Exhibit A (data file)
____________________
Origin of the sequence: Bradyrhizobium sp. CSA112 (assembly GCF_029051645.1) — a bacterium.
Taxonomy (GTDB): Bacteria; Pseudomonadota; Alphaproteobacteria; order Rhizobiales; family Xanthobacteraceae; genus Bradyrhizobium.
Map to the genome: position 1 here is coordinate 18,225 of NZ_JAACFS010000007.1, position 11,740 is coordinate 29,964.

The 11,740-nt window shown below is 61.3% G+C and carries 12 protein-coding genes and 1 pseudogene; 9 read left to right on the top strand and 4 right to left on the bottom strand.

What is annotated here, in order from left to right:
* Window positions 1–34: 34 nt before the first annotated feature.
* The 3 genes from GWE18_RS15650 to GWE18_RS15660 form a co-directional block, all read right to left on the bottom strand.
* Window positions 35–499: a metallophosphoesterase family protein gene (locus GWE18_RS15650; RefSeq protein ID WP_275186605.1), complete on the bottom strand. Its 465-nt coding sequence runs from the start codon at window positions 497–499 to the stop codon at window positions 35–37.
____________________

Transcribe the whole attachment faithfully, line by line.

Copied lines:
Origin of the sequence: Bradyrhizobium sp. CSA112 (assembly GCF_029051645.1) — a bacterium.
Taxonomy (GTDB): Bacteria; Pseudomonadota; Alphaproteobacteria; order Rhizobiales; family Xanthobacteraceae; genus Bradyrhizobium.
Map to the genome: position 1 here is coordinate 18,225 of NZ_JAACFS010000007.1, position 11,740 is coordinate 29,964.

The 11,740-nt window shown below is 61.3% G+C and carries 12 protein-coding genes and 1 pseudogene; 9 read left to right on the top strand and 4 right to left on the bottom strand.

What is annotated here, in order from left to right:
* Window positions 1–34: 34 nt before the first annotated feature.
* The 3 genes from GWE18_RS15650 to GWE18_RS15660 form a co-directional block, all read right to left on the bottom strand.
* Window positions 35–499: a metallophosphoesterase family protein gene (locus GWE18_RS15650; RefSeq protein ID WP_275186605.1), complete on the bottom strand. Its 465-nt coding sequence runs from the start codon at window positions 497–499 to the stop codon at window positions 35–37.